If you do not have a role in your fraternity/sorority, but are on a committee, you can easily put this experience into one of the above sections.  If you want to only highlight your membership that is okay as well.  Having one line on your resume with your fraternity/sorority and the dates highlighting the length of your commitment and participation is important to employers.  Ultimately it is up to you where you want to put it, focusing on how you want to highlight your experience.  Do you want to highlight what you accomplished?  If so, then put it into a targeted section or leadership section.  If you want the employer to know you were involved, but do not want to go into detail on you role (whether or not space permits), then include it in an Activities section.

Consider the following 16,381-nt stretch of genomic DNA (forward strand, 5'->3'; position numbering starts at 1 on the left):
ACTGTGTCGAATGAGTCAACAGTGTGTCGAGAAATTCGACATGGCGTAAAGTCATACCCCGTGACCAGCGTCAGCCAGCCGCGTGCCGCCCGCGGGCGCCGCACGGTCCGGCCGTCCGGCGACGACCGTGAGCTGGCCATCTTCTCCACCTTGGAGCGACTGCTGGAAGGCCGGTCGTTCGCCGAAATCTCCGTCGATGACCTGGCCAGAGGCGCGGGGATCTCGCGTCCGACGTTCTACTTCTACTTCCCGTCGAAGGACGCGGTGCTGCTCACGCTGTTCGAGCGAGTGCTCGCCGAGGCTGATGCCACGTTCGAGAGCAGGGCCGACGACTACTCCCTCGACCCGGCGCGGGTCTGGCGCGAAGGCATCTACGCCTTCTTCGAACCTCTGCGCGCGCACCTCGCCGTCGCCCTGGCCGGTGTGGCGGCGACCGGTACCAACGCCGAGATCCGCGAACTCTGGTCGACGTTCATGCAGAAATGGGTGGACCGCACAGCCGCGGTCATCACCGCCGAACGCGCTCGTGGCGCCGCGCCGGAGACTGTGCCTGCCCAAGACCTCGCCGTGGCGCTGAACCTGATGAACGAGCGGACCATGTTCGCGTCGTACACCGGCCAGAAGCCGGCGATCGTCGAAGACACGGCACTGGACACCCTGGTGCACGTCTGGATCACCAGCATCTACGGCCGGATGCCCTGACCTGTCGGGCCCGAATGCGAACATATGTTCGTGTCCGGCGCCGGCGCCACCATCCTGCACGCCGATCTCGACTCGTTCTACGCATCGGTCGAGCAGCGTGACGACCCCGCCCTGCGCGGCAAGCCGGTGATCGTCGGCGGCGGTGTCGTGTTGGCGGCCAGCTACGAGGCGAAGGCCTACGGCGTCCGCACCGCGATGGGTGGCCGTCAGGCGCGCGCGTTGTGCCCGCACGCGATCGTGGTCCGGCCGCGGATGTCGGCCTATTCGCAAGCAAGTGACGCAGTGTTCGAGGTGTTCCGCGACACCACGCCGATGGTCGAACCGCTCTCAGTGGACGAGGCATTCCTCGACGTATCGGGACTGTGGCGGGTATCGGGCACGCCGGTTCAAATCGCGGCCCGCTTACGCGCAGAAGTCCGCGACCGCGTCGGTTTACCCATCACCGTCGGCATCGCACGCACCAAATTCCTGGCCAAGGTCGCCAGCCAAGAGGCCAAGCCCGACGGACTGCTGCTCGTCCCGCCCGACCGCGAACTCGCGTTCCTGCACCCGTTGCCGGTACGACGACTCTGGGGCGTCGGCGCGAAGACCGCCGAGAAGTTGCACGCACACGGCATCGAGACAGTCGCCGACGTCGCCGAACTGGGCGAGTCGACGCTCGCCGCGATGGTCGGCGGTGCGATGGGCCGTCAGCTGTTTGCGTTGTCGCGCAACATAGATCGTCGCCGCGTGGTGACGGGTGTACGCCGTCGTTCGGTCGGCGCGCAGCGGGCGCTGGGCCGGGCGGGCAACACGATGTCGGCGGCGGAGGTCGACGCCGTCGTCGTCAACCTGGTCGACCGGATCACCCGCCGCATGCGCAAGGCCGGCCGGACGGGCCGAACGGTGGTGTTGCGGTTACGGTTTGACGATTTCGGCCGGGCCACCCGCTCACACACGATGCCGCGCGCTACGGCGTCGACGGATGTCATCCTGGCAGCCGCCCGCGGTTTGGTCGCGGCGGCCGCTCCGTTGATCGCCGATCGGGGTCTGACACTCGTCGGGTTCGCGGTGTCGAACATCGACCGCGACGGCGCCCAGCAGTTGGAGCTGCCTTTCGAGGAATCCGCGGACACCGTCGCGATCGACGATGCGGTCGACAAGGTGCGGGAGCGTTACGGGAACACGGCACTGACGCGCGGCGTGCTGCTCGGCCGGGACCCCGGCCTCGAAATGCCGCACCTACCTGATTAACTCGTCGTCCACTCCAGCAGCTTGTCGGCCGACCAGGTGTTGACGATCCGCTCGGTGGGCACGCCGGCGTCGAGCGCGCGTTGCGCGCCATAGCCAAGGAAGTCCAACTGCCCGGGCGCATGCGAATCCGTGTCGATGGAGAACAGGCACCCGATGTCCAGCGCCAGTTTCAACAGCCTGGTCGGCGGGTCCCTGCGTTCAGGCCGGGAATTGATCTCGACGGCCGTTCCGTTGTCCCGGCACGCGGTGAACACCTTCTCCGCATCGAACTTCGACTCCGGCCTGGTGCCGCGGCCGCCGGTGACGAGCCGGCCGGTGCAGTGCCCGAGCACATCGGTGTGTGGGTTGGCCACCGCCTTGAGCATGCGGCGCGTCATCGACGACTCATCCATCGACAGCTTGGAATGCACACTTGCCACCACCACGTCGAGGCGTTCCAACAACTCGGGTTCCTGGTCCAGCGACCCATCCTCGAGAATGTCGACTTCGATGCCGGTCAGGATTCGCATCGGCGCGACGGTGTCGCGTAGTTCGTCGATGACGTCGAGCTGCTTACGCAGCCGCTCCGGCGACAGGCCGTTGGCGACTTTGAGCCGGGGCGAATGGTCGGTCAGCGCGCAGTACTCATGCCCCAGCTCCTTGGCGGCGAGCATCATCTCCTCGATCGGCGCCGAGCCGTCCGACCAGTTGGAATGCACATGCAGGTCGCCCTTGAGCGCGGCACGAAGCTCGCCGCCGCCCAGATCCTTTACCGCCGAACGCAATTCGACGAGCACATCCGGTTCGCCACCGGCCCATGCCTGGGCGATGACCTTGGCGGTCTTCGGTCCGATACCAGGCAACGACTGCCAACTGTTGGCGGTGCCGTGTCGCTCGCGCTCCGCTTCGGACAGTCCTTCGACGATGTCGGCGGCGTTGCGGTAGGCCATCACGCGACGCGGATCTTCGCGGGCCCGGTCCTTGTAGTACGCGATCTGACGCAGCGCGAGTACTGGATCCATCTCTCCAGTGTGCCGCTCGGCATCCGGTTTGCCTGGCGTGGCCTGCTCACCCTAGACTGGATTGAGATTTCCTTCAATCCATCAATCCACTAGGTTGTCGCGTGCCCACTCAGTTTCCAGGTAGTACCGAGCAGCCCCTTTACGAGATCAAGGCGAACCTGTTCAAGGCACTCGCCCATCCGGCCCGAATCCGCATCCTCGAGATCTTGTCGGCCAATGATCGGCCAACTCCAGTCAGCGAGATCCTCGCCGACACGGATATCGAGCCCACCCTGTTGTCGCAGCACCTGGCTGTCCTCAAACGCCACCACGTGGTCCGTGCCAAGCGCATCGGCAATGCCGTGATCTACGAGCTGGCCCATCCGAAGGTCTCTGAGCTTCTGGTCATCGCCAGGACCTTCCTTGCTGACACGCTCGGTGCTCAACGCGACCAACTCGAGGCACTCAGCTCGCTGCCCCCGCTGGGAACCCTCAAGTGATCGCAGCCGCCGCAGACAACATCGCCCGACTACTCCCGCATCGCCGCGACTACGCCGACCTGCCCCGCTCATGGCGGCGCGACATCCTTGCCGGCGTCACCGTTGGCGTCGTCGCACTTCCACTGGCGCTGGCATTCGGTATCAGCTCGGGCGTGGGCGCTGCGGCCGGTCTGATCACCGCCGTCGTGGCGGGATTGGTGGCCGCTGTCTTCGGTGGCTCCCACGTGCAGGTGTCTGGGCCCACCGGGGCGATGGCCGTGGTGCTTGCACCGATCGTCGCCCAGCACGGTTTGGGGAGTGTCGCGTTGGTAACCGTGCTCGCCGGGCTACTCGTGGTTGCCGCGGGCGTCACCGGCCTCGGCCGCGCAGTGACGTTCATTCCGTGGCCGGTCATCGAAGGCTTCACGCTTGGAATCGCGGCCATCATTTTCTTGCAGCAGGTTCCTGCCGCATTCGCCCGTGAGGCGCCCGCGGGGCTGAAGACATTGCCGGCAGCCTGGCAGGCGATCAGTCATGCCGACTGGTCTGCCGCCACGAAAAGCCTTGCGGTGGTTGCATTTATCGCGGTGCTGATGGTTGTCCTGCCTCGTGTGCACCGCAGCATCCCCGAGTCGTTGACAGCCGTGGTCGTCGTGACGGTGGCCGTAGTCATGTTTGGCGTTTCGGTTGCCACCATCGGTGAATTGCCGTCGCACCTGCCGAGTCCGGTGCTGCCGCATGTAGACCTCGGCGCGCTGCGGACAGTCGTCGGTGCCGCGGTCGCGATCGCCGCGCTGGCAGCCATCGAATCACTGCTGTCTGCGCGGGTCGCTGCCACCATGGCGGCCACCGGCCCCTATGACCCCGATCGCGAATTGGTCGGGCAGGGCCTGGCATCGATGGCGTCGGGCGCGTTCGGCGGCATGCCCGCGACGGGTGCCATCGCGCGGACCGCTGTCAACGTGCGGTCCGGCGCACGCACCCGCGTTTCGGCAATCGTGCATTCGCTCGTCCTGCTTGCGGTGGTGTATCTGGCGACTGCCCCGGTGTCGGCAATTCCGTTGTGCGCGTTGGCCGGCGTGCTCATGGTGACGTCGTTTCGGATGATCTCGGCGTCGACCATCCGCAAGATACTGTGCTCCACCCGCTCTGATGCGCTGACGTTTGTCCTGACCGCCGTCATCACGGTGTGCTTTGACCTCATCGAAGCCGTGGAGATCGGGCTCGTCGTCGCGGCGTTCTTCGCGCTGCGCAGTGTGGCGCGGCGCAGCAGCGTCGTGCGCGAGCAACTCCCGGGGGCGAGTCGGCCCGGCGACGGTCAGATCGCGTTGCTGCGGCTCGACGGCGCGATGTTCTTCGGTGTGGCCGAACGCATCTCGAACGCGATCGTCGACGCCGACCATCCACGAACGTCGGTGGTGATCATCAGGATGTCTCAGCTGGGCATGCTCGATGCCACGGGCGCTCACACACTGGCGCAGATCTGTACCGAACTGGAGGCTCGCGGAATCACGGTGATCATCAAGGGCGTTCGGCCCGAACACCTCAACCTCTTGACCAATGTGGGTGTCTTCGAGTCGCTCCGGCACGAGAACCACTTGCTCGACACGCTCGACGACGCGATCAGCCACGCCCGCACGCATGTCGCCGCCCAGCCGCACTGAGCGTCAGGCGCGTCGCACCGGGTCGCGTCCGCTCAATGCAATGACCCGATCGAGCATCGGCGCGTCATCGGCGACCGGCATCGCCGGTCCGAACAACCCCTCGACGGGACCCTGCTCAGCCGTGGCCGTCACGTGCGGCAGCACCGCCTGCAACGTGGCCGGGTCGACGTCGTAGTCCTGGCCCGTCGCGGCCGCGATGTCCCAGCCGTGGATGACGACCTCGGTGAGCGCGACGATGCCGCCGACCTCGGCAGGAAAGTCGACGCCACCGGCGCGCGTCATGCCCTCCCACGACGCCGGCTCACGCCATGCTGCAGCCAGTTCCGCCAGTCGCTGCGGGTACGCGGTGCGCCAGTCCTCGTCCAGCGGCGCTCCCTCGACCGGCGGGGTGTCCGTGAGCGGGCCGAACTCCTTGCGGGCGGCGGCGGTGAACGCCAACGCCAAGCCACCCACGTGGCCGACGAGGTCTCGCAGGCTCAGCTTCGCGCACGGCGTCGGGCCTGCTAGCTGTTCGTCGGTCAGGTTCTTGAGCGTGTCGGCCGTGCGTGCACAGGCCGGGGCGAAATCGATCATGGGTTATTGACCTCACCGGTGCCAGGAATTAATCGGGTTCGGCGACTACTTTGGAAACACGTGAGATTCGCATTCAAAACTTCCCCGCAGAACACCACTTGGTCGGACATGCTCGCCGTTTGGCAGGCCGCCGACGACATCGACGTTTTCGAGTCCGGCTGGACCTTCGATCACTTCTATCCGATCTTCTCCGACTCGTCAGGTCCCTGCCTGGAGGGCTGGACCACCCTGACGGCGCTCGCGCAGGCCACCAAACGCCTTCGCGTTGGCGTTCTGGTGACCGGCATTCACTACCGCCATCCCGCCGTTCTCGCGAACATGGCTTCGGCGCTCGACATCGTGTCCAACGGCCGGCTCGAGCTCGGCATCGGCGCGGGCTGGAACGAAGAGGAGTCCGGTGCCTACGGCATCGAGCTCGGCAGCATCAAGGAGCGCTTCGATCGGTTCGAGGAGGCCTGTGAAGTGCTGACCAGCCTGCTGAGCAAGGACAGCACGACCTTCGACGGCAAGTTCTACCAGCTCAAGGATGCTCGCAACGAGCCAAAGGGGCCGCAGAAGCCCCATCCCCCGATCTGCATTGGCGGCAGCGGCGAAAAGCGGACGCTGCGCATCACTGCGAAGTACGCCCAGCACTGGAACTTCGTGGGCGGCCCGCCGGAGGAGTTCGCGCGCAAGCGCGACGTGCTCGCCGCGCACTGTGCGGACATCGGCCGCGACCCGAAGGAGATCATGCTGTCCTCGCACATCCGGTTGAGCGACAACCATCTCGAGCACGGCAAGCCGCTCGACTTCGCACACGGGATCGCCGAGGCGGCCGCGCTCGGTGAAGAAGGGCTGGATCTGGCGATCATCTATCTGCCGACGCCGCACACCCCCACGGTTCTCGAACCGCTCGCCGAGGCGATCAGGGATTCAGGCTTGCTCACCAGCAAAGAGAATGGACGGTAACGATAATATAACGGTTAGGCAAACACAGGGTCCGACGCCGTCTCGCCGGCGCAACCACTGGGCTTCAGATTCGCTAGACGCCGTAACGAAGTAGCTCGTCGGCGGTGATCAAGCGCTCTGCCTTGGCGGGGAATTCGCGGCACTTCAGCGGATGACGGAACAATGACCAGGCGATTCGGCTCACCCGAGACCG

If there is one thing I do recommend, it is always keeping your fraternity/sorority involvement in your on your resume.  Even years after you graduate, I recommend staying in good standing with your organization and having it on your resume.  After you are about 3+ years out of college, it might be time to bring your fraternity/sorority involvement into that Activities section or Volunteer section.  At this point you probably would remove the descriptions, unless you are working in higher education or looking to be a chapter advisor.  Being in fraternity/sorority life is more than four years, it is a life time.  Employers will continue to connect with your involvement beyond graduation.  The leadership skills you gained, experiences managing other members, working within a budget, ensuring safety, and training new members on historical values are all relevant to the working world.


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About nglablog

NGLA builds community among students from a variety of fraternal experiences, challenges members to align their actions with fraternal values, and empowers advocates to transform and improve their communities.